Nettie’s: It’s not all good news along S Grand

There is no doubt that Grand Boulevard has been on the upswing in recent years. To the north, Grand Center continues to be  a focal point of activity for the arts and education. To the south, Grand South Grand has increasingly become a South City alternative to the Delmar Loop. Tower Grove Park and SLU have really added to the mix as well. However, one of the greatest failures along the street has been the area between Gravois and Chippewa.

To be more precise, the area south of Utah and north of Osage. Discounting North St. Louis (that is a whole other story), this section of the street is the farthest behind in tapping it’s potential. Populated by a variety of suburban-styled fast food establishments, the most rundown Schnuck’s in South City, a former grocery store turned office, cookie-cutter stripmalls, a recent yet uninspired retired-housing project, and a plethora of vacant and underused properties; it doesn’t take a urban renewal specialist to realize the area isn’t all it can be.

I began considering this issue when sitting at a stoplight on Grand at Chippewa. Following the buyout of  long-time flower-shop destination Nettie’s at 3801 S Grand, by Walter Knoll florists last year, the companies former home at Their former home, which is at the intersection of S Grand and Chippewa had been vacant for about a year. I’m not sure when they moved in, but I struck by the new use of this former mainstay: a cellphone selling, convenience store. A step in the wrong direction if I have ever seen one.

A few years ago, things were looking up in the area when the Lawrence Group was working on the South Side Tower and had put forth a development plan for the Melba and Farmers & Merchants buildings at Grand and Gravois. But with the recession, the project came to a halt with no signs of revival. And while Grand South Grand (Grand from Arsenal to Utah) gets street-art and an upcoming streetscape project, this section of the street moves in the opposite direction.

There is no doubt that it is going to take time, money and a lot of effort from a  lot of people to make a big change along this stretch, but that doesn’t mean we shouldn’t look towards the future. A good start would be to include this section of Grand in the 3-lane reconfiguration of the streetscape that is being put in place north of Utah. As it stands, Grand will be three lanes from Arsenal to Utah, five lanes from Utah to Chippewa, the back to 3 lanes for the rest of the route southward.  This back and forth hurts the flow of traffic and prevents this struggling section of South Grands from receiving the benefits of a more pedestrian-friendly layout like the neighboring sections. Lets start there so when the next development boom hits, companies like the Lawrence Group will be able to offer a better product.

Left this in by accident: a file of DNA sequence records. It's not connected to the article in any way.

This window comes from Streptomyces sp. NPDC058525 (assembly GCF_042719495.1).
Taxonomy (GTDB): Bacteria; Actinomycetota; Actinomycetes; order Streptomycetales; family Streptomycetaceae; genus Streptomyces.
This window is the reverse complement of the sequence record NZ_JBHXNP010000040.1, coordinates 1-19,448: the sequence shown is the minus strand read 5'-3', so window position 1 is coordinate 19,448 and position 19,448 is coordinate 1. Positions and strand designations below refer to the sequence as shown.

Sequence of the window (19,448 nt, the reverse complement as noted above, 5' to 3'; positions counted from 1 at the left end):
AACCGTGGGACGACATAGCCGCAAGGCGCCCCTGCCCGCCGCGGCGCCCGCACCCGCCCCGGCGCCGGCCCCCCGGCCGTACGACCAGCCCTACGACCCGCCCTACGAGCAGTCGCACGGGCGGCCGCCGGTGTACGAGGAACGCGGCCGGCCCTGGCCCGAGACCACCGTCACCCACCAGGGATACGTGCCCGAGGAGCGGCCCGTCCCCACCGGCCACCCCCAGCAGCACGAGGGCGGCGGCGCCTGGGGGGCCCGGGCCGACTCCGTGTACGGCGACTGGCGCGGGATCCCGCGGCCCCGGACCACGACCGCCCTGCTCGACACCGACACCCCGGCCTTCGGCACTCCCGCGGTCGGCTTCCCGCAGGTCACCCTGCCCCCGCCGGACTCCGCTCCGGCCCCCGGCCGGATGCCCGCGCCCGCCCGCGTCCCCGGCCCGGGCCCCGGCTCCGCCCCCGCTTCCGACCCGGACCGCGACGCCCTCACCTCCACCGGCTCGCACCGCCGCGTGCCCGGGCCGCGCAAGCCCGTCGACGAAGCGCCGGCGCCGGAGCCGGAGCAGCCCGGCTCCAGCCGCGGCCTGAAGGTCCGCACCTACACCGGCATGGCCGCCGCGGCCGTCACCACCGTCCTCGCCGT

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2 Responses to Nettie’s: It’s not all good news along S Grand

  1. Jennifer January 29, 2010 at 2:12 pm #

    Bus rapid transit on Grand will help development, too, by tying the corridor together more closely, providing rapid transit up and down the length of Grand and easy/fast enough access that downtown workers might even be tempted out here for lunch & daytime shopping. The Streetscape project will allow pedestrians to feel more comfortable, too, which encourages more foot traffic. More traffic means more demand for services in the area.

    • Matt Kastner January 29, 2010 at 2:48 pm #

      I’ve never been a big bus guy, but a dedicated and branded line running north and south along Grand makes a lot of sense. One of the biggest issues I always have with buses is the confusing routes and schedules, but why not paint two buses with “GRAND LINE” on the sides and have a simple schedule at all stops. More flexible than a trolley, but consistent enough to not be confusing for newbies.

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